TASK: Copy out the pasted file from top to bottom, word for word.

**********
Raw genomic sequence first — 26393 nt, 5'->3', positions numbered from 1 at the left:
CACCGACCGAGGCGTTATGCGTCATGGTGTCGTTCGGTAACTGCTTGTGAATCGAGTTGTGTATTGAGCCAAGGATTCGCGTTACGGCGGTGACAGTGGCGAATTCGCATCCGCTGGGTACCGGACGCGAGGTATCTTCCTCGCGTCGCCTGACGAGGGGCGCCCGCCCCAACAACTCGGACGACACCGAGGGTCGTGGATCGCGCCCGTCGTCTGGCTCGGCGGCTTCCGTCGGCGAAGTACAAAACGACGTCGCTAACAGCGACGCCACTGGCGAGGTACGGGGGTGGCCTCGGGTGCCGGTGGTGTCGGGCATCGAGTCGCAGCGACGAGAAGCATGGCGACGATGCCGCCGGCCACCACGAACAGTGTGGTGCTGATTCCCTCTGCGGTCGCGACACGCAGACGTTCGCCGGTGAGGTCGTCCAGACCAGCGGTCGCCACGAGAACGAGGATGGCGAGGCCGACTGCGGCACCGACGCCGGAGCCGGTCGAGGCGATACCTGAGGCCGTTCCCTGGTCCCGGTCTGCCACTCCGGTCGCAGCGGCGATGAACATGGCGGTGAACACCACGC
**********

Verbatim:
Raw genomic sequence first — 26393 nt, 5'->3', positions numbered from 1 at the left:
CACCGACCGAGGCGTTATGCGTCATGGTGTCGTTCGGTAACTGCTTGTGAATCGAGTTGTGTATTGAGCCAAGGATTCGCGTTACGGCGGTGACAGTGGCGAATTCGCATCCGCTGGGTACCGGACGCGAGGTATCTTCCTCGCGTCGCCTGACGAGGGGCGCCCGCCCCAACAACTCGGACGACACCGAGGGTCGTGGATCGCGCCCGTCGTCTGGCTCGGCGGCTTCCGTCGGCGAAGTACAAAACGACGTCGCTAACAGCGACGCCACTGGCGAGGTACGGGGGTGGCCTCGGGTGCCGGTGGTGTCGGGCATCGAGTCGCAGCGACGAGAAGCATGGCGACGATGCCGCCGGCCACCACGAACAGTGTGGTGCTGATTCCCTCTGCGGTCGCGACACGCAGACGTTCGCCGGTGAGGTCGTCCAGACCAGCGGTCGCCACGAGAACGAGGATGGCGAGGCCGACTGCGGCACCGACGCCGGAGCCGGTCGAGGCGATACCTGAGGCCGTTCCCTGGTCCCGGTCTGCCACTCCGGTCGCAGCGGCGATGAACATGGCGGTGAACACCACGC